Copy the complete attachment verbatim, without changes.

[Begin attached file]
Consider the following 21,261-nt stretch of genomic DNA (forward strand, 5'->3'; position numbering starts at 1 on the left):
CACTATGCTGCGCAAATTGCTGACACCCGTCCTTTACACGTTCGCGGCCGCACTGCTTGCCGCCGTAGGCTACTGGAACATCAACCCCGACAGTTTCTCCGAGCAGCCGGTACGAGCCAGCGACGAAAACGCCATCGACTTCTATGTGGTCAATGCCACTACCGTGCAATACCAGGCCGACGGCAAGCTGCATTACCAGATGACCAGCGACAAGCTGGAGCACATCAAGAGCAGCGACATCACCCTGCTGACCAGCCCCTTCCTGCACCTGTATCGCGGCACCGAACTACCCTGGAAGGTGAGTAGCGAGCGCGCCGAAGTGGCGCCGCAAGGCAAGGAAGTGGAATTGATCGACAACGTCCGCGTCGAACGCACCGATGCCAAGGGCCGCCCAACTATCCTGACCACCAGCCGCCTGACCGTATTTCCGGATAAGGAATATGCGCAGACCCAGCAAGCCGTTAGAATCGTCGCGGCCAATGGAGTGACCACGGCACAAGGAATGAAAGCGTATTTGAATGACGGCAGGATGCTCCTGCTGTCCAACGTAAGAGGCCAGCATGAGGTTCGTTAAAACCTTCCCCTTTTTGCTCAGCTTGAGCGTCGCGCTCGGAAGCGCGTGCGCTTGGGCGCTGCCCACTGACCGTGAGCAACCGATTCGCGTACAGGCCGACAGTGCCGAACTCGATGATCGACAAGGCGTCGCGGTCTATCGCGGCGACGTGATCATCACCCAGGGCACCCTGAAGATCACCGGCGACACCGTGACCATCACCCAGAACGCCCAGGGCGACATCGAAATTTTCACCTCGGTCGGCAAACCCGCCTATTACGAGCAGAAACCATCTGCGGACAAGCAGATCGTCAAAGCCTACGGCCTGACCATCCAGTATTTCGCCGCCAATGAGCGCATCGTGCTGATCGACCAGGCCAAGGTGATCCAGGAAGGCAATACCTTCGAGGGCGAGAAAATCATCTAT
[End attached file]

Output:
Consider the following 21,261-nt stretch of genomic DNA (forward strand, 5'->3'; position numbering starts at 1 on the left):
CACTATGCTGCGCAAATTGCTGACACCCGTCCTTTACACGTTCGCGGCCGCACTGCTTGCCGCCGTAGGCTACTGGAACATCAACCCCGACAGTTTCTCCGAGCAGCCGGTACGAGCCAGCGACGAAAACGCCATCGACTTCTATGTGGTCAATGCCACTACCGTGCAATACCAGGCCGACGGCAAGCTGCATTACCAGATGACCAGCGACAAGCTGGAGCACATCAAGAGCAGCGACATCACCCTGCTGACCAGCCCCTTCCTGCACCTGTATCGCGGCACCGAACTACCCTGGAAGGTGAGTAGCGAGCGCGCCGAAGTGGCGCCGCAAGGCAAGGAAGTGGAATTGATCGACAACGTCCGCGTCGAACGCACCGATGCCAAGGGCCGCCCAACTATCCTGACCACCAGCCGCCTGACCGTATTTCCGGATAAGGAATATGCGCAGACCCAGCAAGCCGTTAGAATCGTCGCGGCCAATGGAGTGACCACGGCACAAGGAATGAAAGCGTATTTGAATGACGGCAGGATGCTCCTGCTGTCCAACGTAAGAGGCCAGCATGAGGTTCGTTAAAACCTTCCCCTTTTTGCTCAGCTTGAGCGTCGCGCTCGGAAGCGCGTGCGCTTGGGCGCTGCCCACTGACCGTGAGCAACCGATTCGCGTACAGGCCGACAGTGCCGAACTCGATGATCGACAAGGCGTCGCGGTCTATCGCGGCGACGTGATCATCACCCAGGGCACCCTGAAGATCACCGGCGACACCGTGACCATCACCCAGAACGCCCAGGGCGACATCGAAATTTTCACCTCGGTCGGCAAACCCGCCTATTACGAGCAGAAACCATCTGCGGACAAGCAGATCGTCAAAGCCTACGGCCTGACCATCCAGTATTTCGCCGCCAATGAGCGCATCGTGCTGATCGACCAGGCCAAGGTGATCCAGGAAGGCAATACCTTCGAGGGCGAGAAAATCATCTAT